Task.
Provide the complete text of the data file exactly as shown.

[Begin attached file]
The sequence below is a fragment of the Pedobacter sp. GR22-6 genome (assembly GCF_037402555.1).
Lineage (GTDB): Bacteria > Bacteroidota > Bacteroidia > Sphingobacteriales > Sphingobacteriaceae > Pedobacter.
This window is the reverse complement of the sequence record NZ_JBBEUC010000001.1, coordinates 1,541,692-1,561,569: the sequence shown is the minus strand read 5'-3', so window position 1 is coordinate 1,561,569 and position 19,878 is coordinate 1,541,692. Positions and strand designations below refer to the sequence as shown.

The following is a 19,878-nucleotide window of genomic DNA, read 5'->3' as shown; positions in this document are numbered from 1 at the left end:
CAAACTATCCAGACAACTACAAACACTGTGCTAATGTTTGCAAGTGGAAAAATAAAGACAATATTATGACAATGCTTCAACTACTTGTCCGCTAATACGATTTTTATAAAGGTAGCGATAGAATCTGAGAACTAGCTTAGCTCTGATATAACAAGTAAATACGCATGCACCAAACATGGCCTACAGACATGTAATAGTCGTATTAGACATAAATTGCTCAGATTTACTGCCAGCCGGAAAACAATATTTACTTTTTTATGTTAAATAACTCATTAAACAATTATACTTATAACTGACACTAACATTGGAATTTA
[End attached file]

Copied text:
The sequence below is a fragment of the Pedobacter sp. GR22-6 genome (assembly GCF_037402555.1).
Lineage (GTDB): Bacteria > Bacteroidota > Bacteroidia > Sphingobacteriales > Sphingobacteriaceae > Pedobacter.
This window is the reverse complement of the sequence record NZ_JBBEUC010000001.1, coordinates 1,541,692-1,561,569: the sequence shown is the minus strand read 5'-3', so window position 1 is coordinate 1,561,569 and position 19,878 is coordinate 1,541,692. Positions and strand designations below refer to the sequence as shown.

The following is a 19,878-nucleotide window of genomic DNA, read 5'->3' as shown; positions in this document are numbered from 1 at the left end:
CAAACTATCCAGACAACTACAAACACTGTGCTAATGTTTGCAAGTGGAAAAATAAAGACAATATTATGACAATGCTTCAACTACTTGTCCGCTAATACGATTTTTATAAAGGTAGCGATAGAATCTGAGAACTAGCTTAGCTCTGATATAACAAGTAAATACGCATGCACCAAACATGGCCTACAGACATGTAATAGTCGTATTAGACATAAATTGCTCAGATTTACTGCCAGCCGGAAAACAATATTTACTTTTTTATGTTAAATAACTCATTAAACAATTATACTTATAACTGACACTAACATTGGAATTTA